Greater Manchester Combined Authority (GMCA) has called on government to allow the city-region to set its own guidelines on energy efficiency for new homes, and not have ambitions restricted by national regulations.
The appeal comes following the proposals laid out by the Ministry of Housing, Communities and Local Government (MHCLG) in the Future Homes Standard consultation. While the proposals would require new homes to incorporate low carbon heating and increase energy efficiency standards by 80%, local authorities would not be able to set higher standards and restrict their ability to cut carbon emissions at faster rates.
The GMCA has developed a 5-Year Environment Plan with input from representatives across the city-region, setting out a vision to decarbonise the economy and tackle the effects of the climate emergency, with a target of carbon neutrality by 2038
Should the proposals be approved, the Future Homes Standard would be introduced this year by MHCLG.
Salford City Mayor Paul Dennett, GMCA Lead for Housing, Homelessness and Infrastructure, said:
Here in Greater Manchester we recognise how important it is to take an integrated approach to infrastructure and the sustainable growth of our city-region – one that includes energy, carbon neutrality, and clean transport links.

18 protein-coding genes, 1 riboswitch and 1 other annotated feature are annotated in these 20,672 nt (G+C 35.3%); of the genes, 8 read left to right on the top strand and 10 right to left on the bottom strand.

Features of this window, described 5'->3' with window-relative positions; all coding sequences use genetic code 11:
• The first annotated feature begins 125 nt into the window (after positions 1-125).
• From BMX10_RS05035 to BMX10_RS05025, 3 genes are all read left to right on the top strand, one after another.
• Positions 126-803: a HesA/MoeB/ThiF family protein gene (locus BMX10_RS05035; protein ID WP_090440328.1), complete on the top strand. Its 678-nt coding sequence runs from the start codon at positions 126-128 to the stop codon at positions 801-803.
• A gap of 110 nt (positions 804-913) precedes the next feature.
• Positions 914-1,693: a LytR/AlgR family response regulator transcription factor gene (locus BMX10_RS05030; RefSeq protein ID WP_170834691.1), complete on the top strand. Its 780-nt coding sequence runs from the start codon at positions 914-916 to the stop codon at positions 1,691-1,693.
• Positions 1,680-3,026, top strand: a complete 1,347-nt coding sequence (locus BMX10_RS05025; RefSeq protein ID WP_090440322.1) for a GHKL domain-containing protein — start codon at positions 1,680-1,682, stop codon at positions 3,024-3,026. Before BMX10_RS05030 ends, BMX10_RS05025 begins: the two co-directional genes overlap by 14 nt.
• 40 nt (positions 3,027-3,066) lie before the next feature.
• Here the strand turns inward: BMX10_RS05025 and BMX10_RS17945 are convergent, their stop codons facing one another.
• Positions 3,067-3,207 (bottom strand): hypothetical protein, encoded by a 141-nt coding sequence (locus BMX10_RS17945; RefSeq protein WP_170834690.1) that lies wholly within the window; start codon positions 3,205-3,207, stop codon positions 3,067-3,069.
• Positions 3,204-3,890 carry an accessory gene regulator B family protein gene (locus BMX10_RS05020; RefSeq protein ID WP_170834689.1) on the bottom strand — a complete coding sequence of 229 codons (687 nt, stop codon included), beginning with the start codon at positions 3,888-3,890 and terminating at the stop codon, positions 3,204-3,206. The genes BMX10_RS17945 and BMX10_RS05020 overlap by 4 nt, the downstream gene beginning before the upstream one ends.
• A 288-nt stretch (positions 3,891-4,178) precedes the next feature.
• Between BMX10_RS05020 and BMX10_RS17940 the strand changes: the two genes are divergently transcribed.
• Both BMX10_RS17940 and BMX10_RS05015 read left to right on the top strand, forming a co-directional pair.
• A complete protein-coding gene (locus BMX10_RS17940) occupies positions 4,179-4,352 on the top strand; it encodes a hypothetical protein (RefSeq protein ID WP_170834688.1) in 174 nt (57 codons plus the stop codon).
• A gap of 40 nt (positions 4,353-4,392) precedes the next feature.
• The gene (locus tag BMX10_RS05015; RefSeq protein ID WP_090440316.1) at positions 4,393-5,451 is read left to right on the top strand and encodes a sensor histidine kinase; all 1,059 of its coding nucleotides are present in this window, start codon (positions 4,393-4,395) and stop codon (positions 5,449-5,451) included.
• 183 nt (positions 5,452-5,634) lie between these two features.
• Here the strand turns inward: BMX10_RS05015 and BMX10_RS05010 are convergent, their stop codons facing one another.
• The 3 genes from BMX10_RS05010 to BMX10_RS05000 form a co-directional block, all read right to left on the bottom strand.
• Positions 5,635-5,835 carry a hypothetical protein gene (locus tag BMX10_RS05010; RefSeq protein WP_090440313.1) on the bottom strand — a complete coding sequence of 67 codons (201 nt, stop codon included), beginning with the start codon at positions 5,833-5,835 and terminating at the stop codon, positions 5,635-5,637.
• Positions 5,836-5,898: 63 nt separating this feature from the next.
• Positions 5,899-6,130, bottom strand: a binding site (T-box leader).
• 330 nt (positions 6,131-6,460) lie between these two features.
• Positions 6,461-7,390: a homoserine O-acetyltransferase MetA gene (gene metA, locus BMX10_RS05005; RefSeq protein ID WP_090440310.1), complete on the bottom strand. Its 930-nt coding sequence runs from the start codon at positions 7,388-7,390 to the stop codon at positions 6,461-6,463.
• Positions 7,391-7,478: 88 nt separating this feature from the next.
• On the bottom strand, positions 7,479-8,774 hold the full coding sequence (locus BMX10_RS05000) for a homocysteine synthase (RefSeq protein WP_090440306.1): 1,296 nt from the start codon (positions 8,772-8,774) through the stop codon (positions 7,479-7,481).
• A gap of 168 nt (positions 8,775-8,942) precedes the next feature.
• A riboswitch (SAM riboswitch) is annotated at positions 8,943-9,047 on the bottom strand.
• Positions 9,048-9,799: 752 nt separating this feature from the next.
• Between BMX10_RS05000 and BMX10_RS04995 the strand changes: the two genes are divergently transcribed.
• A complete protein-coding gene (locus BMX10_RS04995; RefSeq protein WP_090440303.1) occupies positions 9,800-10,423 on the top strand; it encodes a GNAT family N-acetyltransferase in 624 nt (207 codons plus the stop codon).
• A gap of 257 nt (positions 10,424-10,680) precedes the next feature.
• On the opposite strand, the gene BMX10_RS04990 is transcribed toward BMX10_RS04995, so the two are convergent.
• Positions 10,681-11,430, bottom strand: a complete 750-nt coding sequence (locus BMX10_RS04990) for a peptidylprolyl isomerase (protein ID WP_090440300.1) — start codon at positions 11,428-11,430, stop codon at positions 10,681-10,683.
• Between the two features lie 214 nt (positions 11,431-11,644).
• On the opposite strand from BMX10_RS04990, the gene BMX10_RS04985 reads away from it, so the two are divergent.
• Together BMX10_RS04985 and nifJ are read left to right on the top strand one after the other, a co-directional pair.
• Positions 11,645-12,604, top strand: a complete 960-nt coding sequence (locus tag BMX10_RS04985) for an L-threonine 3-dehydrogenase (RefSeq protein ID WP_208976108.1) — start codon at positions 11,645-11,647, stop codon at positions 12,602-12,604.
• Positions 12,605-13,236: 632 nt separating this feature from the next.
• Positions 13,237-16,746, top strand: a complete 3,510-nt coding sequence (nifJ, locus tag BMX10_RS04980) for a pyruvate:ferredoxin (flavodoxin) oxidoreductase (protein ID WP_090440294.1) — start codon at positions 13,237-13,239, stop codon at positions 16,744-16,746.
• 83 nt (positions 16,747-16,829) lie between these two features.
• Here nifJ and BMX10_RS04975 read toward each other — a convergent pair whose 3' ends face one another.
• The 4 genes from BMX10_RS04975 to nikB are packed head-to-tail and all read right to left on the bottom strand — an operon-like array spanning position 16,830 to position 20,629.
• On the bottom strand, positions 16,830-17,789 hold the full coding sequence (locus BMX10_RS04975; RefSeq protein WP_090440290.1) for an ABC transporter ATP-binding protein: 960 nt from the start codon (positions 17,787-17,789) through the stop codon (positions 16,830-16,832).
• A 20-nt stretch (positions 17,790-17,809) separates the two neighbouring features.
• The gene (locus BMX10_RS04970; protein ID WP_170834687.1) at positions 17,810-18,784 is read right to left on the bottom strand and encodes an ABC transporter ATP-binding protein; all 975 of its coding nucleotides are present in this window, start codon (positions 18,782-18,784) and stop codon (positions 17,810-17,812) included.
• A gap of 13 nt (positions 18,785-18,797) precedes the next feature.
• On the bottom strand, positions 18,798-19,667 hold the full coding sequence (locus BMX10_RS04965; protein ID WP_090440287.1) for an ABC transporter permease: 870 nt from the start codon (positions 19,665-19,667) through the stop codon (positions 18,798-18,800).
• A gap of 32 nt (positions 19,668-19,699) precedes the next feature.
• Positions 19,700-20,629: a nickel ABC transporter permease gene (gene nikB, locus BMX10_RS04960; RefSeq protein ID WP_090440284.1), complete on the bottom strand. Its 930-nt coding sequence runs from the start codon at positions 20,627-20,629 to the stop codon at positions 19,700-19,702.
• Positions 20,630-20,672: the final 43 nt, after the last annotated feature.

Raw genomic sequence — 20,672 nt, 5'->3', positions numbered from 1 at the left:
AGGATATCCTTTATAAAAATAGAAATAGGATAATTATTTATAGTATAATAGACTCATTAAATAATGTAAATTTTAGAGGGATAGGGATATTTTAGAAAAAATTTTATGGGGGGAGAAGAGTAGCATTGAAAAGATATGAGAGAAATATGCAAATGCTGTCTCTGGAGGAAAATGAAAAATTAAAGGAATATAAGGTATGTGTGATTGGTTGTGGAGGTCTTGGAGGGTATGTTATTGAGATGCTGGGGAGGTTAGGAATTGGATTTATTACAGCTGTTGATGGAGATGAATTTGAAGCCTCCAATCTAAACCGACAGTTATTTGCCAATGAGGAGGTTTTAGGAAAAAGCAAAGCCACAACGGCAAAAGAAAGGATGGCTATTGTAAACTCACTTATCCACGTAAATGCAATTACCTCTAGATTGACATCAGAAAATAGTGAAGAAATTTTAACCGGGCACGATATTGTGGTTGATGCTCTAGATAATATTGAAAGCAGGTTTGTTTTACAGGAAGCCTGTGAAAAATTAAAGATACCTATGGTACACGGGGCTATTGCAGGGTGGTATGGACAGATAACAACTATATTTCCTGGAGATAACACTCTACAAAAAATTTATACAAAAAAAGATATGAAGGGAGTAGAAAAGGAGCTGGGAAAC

“These proposals actually jeopardise our position, where we’ve committed to a target of net zero carbon buildings by 2028, and carbon neutrality by 2038 – twelve years sooner than the national target. We can’t future-proof our places by building new homes today that we already know will need to be retro-fitted tomorrow to meet our targets, especially as our analysis already tells us that we need to retro-fit 61,000 homes per year in Greater Manchester if we’re to meet our 2038 carbon neutrality aspirations.”
“We are committed to building new, well designed and beautiful homes on brownfield land and welcome the desire to establish a level playing field for all developments. However, this shouldn’t come at the expense of us being serious about the climate emergency, the humanitarian crisis we are facing, and the need for urgent action.
“Neither should there be a postcode lottery where some residents have access to better homes than others. Net zero carbon, better and more beautiful homes should be the norm – not the exception. To do this requires genuine and sincere levelling up for cities, towns and city regions and long term investment in people, places and communities.
“The Government should be supporting local innovation – not putting a cap on climate ambition at a time when our communities and young people are championing the need to tackle the climate emergency, with around 250 councils declaring a climate emergency and more than 100 councils adopting the goal of net zero by 2030 or earlier.”